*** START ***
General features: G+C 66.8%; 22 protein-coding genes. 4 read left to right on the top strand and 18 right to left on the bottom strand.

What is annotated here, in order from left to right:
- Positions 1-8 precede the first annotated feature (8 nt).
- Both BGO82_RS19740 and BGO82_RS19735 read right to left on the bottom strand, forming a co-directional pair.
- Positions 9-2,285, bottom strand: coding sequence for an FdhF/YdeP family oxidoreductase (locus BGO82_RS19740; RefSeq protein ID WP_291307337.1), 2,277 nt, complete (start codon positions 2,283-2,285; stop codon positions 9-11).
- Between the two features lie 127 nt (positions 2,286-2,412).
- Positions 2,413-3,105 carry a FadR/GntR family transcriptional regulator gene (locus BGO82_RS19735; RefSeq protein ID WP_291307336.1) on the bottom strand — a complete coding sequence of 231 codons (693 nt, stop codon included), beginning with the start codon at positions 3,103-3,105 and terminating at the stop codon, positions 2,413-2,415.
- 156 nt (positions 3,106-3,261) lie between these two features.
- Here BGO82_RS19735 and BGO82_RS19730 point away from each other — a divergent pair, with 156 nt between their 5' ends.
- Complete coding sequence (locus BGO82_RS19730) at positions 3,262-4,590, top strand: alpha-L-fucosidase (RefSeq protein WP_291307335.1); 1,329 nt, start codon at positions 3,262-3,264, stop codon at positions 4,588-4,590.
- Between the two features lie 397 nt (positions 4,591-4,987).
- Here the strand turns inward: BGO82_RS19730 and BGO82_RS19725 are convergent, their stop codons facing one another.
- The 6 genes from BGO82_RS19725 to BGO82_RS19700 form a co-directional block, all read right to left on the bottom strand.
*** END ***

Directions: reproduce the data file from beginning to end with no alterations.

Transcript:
General features: G+C 66.8%; 22 protein-coding genes. 4 read left to right on the top strand and 18 right to left on the bottom strand.

What is annotated here, in order from left to right:
- Positions 1-8 precede the first annotated feature (8 nt).
- Both BGO82_RS19740 and BGO82_RS19735 read right to left on the bottom strand, forming a co-directional pair.
- Positions 9-2,285, bottom strand: coding sequence for an FdhF/YdeP family oxidoreductase (locus BGO82_RS19740; RefSeq protein ID WP_291307337.1), 2,277 nt, complete (start codon positions 2,283-2,285; stop codon positions 9-11).
- Between the two features lie 127 nt (positions 2,286-2,412).
- Positions 2,413-3,105 carry a FadR/GntR family transcriptional regulator gene (locus BGO82_RS19735; RefSeq protein ID WP_291307336.1) on the bottom strand — a complete coding sequence of 231 codons (693 nt, stop codon included), beginning with the start codon at positions 3,103-3,105 and terminating at the stop codon, positions 2,413-2,415.
- 156 nt (positions 3,106-3,261) lie between these two features.
- Here BGO82_RS19735 and BGO82_RS19730 point away from each other — a divergent pair, with 156 nt between their 5' ends.
- Complete coding sequence (locus BGO82_RS19730) at positions 3,262-4,590, top strand: alpha-L-fucosidase (RefSeq protein WP_291307335.1); 1,329 nt, start codon at positions 3,262-3,264, stop codon at positions 4,588-4,590.
- Between the two features lie 397 nt (positions 4,591-4,987).
- Here the strand turns inward: BGO82_RS19730 and BGO82_RS19725 are convergent, their stop codons facing one another.
- The 6 genes from BGO82_RS19725 to BGO82_RS19700 form a co-directional block, all read right to left on the bottom strand.